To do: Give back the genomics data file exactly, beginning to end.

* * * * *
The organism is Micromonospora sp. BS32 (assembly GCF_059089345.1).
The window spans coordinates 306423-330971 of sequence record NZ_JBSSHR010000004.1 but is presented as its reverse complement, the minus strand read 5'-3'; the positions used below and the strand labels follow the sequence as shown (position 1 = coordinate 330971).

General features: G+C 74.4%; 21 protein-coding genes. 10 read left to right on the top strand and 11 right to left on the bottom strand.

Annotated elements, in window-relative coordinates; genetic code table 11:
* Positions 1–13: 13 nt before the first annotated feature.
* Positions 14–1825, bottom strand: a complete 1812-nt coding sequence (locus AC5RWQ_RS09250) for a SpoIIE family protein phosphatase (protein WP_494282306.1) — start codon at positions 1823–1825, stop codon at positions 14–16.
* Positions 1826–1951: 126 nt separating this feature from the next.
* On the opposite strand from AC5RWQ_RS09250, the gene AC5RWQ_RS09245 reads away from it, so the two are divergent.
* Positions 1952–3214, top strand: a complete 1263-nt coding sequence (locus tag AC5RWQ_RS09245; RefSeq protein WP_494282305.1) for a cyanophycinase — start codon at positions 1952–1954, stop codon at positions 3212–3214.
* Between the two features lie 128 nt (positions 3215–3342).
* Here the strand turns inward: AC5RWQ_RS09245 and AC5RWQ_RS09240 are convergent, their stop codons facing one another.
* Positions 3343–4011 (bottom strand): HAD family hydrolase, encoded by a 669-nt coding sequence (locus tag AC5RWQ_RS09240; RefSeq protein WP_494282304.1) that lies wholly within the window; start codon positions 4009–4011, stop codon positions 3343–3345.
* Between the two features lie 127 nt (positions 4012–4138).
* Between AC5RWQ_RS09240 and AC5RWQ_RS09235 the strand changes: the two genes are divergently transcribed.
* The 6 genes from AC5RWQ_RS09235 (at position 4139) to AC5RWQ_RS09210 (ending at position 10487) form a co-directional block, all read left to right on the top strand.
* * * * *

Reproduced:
The organism is Micromonospora sp. BS32 (assembly GCF_059089345.1).
The window spans coordinates 306423-330971 of sequence record NZ_JBSSHR010000004.1 but is presented as its reverse complement, the minus strand read 5'-3'; the positions used below and the strand labels follow the sequence as shown (position 1 = coordinate 330971).

General features: G+C 74.4%; 21 protein-coding genes. 10 read left to right on the top strand and 11 right to left on the bottom strand.

Annotated elements, in window-relative coordinates; genetic code table 11:
* Positions 1–13: 13 nt before the first annotated feature.
* Positions 14–1825, bottom strand: a complete 1812-nt coding sequence (locus AC5RWQ_RS09250) for a SpoIIE family protein phosphatase (protein WP_494282306.1) — start codon at positions 1823–1825, stop codon at positions 14–16.
* Positions 1826–1951: 126 nt separating this feature from the next.
* On the opposite strand from AC5RWQ_RS09250, the gene AC5RWQ_RS09245 reads away from it, so the two are divergent.
* Positions 1952–3214, top strand: a complete 1263-nt coding sequence (locus tag AC5RWQ_RS09245; RefSeq protein WP_494282305.1) for a cyanophycinase — start codon at positions 1952–1954, stop codon at positions 3212–3214.
* Between the two features lie 128 nt (positions 3215–3342).
* Here the strand turns inward: AC5RWQ_RS09245 and AC5RWQ_RS09240 are convergent, their stop codons facing one another.
* Positions 3343–4011 (bottom strand): HAD family hydrolase, encoded by a 669-nt coding sequence (locus tag AC5RWQ_RS09240; RefSeq protein WP_494282304.1) that lies wholly within the window; start codon positions 4009–4011, stop codon positions 3343–3345.
* Between the two features lie 127 nt (positions 4012–4138).
* Between AC5RWQ_RS09240 and AC5RWQ_RS09235 the strand changes: the two genes are divergently transcribed.
* The 6 genes from AC5RWQ_RS09235 (at position 4139) to AC5RWQ_RS09210 (ending at position 10487) form a co-directional block, all read left to right on the top strand.